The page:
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The Melbourne International Comedy Festival will consider paying tribute to Barry Humphries but is unlikely to revert to naming its top accolade in his honour, festival director Susan Provan says.
The coveted Melbourne International Comedy Festival award, formerly known as the Barry Award, was renamed in 2019 following protests against Humphries’ anti-trans commentary.
“I don’t think so, I think we have moved on,” Provan said when asked directly if the festival would consider reinstating the name in honour of the late comedian, who died on Saturday, aged 89.
Barry Humphries was synonymous with Melbourne, and for a time with the city’s comedy festival too.Credit: Simon Schluter
“I’m not going to speak on behalf of the whole community now – it’s the day after [the festival ended], it’s not the time. But we will look at options and we will come up with an appropriate tribute.”
The Victorian government has offered the Humphries family a public memorial service, which the family was yet to accept.
The festival has come in for criticism over its response to the news of Humphries’ death. Though it issued a statement late on Saturday night acknowledging his passing, it also noted there would be no official tribute on Sunday, its final day.
The news broke just hours after the festival had announced its award winners, including Gillian Cosgriff’s Actually, Good as the recipient of the Melbourne International Comedy Festival Award, as it was renamed in 2019. “He had impeccable timing right to the end,” notes Provan.
Melbourne International Comedy Festival director Susan Provan. Credit: Rodger Cummins
Though individual performers were free to acknowledge Humphries however they chose, some commentators have claimed the festival should have done more. It has been suggested that theatres ought to have dimmed their lights (as is common practice at such moments), or to have festooned their foyers with gladioli (Dame Edna Everage’s signature bloom).
The lack of official ceremony has been dubbed a “snub” by some, and linked to the decision in 2019 to rename the award following protests against Humphries’ anti-trans commentary.
Actor and TV presenter Miriam Margolyes, who says she “sharply disagreed” with Humphries’ political views but loved and admired him, accused the festival of having “cancelled him rather late in life”.
“He’d had more talent in his little finger than they did in their whole bodies, all of them,” Margolyes said.
But that criticism is patently unfair, says Provan. “We did put out statements, we celebrate utterly Barry as an incredible artist, a comic genius, and we are disappointed by the way our response has been misrepresented. We have not cancelled Barry Humphries, we did not snub him.”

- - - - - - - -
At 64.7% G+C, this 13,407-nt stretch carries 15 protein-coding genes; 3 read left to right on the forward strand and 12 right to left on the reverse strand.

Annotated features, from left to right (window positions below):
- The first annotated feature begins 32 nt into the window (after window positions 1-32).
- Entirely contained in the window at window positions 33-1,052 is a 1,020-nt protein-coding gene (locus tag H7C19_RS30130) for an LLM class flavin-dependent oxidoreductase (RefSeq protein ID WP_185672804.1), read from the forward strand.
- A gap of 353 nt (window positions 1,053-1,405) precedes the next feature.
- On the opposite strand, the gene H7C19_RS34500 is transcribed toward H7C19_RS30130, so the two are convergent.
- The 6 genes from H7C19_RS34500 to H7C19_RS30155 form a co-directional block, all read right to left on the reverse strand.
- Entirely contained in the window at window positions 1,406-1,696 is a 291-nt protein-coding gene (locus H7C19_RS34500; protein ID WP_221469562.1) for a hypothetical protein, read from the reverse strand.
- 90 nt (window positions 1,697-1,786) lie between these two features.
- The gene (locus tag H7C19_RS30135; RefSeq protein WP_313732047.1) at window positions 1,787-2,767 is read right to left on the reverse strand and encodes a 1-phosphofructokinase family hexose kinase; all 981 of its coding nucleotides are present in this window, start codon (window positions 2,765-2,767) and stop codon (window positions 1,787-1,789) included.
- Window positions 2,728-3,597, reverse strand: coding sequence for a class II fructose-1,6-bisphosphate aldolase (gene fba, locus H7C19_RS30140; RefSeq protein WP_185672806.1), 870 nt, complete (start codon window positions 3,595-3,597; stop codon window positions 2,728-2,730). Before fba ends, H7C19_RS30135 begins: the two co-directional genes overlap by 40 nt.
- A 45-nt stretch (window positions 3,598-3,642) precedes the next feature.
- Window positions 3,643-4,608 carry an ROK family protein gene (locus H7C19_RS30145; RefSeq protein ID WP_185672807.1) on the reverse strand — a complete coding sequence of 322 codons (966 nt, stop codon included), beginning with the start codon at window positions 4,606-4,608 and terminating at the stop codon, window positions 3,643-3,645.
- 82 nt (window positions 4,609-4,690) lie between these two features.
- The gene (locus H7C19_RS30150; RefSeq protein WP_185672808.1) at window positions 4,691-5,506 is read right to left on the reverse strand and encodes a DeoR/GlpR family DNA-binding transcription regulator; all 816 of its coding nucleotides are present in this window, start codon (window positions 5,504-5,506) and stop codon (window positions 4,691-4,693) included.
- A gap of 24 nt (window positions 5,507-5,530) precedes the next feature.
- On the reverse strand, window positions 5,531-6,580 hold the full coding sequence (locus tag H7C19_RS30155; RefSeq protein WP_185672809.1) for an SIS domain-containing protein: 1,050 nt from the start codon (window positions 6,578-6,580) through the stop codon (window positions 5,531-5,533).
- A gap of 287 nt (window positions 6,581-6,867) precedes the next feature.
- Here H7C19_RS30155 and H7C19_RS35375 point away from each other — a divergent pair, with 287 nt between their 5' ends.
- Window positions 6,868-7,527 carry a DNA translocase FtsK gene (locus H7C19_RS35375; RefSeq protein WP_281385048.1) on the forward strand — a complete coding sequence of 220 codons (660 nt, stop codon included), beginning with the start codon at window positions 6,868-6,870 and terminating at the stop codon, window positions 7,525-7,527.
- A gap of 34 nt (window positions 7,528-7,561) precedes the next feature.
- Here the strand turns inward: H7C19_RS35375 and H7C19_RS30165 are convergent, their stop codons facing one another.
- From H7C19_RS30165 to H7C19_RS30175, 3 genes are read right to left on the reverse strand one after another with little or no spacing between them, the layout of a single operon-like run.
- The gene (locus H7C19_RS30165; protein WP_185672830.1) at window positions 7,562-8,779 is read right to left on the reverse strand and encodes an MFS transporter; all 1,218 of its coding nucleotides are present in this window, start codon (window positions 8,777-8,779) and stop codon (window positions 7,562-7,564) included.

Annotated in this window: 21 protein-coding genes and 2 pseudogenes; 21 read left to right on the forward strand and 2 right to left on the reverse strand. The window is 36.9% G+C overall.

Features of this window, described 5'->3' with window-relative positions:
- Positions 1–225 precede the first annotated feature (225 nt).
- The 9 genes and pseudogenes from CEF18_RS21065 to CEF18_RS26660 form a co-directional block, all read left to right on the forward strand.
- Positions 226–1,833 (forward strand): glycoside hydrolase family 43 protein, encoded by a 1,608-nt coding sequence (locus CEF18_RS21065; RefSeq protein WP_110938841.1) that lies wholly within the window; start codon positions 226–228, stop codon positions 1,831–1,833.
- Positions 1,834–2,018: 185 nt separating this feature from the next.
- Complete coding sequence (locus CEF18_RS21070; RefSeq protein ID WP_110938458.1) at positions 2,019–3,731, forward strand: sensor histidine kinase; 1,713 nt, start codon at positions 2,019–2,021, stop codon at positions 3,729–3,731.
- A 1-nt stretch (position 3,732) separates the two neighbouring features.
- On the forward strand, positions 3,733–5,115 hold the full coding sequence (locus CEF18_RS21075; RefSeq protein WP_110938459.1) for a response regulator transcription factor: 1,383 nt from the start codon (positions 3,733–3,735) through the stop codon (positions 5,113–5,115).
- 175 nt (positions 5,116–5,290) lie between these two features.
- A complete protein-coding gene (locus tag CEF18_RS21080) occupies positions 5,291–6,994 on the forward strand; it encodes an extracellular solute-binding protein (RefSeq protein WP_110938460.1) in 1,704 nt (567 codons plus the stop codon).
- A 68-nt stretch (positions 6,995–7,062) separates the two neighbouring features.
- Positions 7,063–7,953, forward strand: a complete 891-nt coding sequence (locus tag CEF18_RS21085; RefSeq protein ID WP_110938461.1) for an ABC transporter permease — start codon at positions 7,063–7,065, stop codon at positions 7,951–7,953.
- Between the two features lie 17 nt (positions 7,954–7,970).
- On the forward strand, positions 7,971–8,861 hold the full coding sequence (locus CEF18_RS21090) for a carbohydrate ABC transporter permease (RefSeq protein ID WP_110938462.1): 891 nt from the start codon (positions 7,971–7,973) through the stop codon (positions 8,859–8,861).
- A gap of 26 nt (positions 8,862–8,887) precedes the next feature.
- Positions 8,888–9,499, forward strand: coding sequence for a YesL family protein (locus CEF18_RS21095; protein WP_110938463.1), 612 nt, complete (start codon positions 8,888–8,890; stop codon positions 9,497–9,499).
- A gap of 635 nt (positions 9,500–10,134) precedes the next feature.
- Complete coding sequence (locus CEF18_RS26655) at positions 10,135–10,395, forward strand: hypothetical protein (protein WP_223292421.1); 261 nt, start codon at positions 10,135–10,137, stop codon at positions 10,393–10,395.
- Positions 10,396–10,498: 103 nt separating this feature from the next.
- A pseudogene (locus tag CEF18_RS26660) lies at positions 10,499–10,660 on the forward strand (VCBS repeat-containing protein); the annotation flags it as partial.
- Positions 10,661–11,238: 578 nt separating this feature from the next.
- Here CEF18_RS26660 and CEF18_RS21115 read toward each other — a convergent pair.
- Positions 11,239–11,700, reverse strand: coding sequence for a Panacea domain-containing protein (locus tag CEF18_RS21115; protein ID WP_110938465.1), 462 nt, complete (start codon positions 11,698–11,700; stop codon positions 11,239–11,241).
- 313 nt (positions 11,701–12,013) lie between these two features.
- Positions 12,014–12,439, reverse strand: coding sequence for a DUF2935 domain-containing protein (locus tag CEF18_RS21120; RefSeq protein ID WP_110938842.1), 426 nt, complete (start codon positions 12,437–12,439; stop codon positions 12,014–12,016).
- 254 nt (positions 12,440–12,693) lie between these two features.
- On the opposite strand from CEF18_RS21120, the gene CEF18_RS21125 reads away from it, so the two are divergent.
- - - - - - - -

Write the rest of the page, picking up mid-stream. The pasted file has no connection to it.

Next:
Provan insists that, contrary to popular opinion, the Barry – which was known as the Stella Award for its first two years (after the Belgian beer company that sponsored it) – was never in fact named specifically for Humphries.
“It was more about ‘Barry’ being a funny and iconic Australian comedy name – Barry Humphries, Barry McKenzie, Barries everywhere. But then it became synonymous with Barry Humphries, which is absolutely fine.”
She also corrected the misconception that Humphries had been a founder of the festival. “He wasn’t. He was an early guest artist. It was founded, in fact, by a group of Melbourne producers led by John Pinder.”
Though past Barry Award winners Hannah Gadsby and Zoe Coombs Marr were at the forefront of the 2018 campaign to change the name, Provan says the mood was widely shared by members of the local and international comedy community.
“Pretty much universally people felt those comments did not reflect the values of the community or the festival, and they were really inappropriate,” she says. “And no one has changed their mind on that. They were really tough comments about vulnerable people.”
She added that there was a certain irony in the idea that people would feel Humphries was being unfairly diminished by being held to account for those views.
“Barry was a first-class provocateur, and there is a new generation of comedians out there now who are also provocateurs. They have different views on things, they are of a different generation, and we need to reflect and embrace that.
“We can absolutely celebrate Barry’s artistic genius while not liking some of his views,” she adds. “You can do both.”
The Age is a comedy festival partner.
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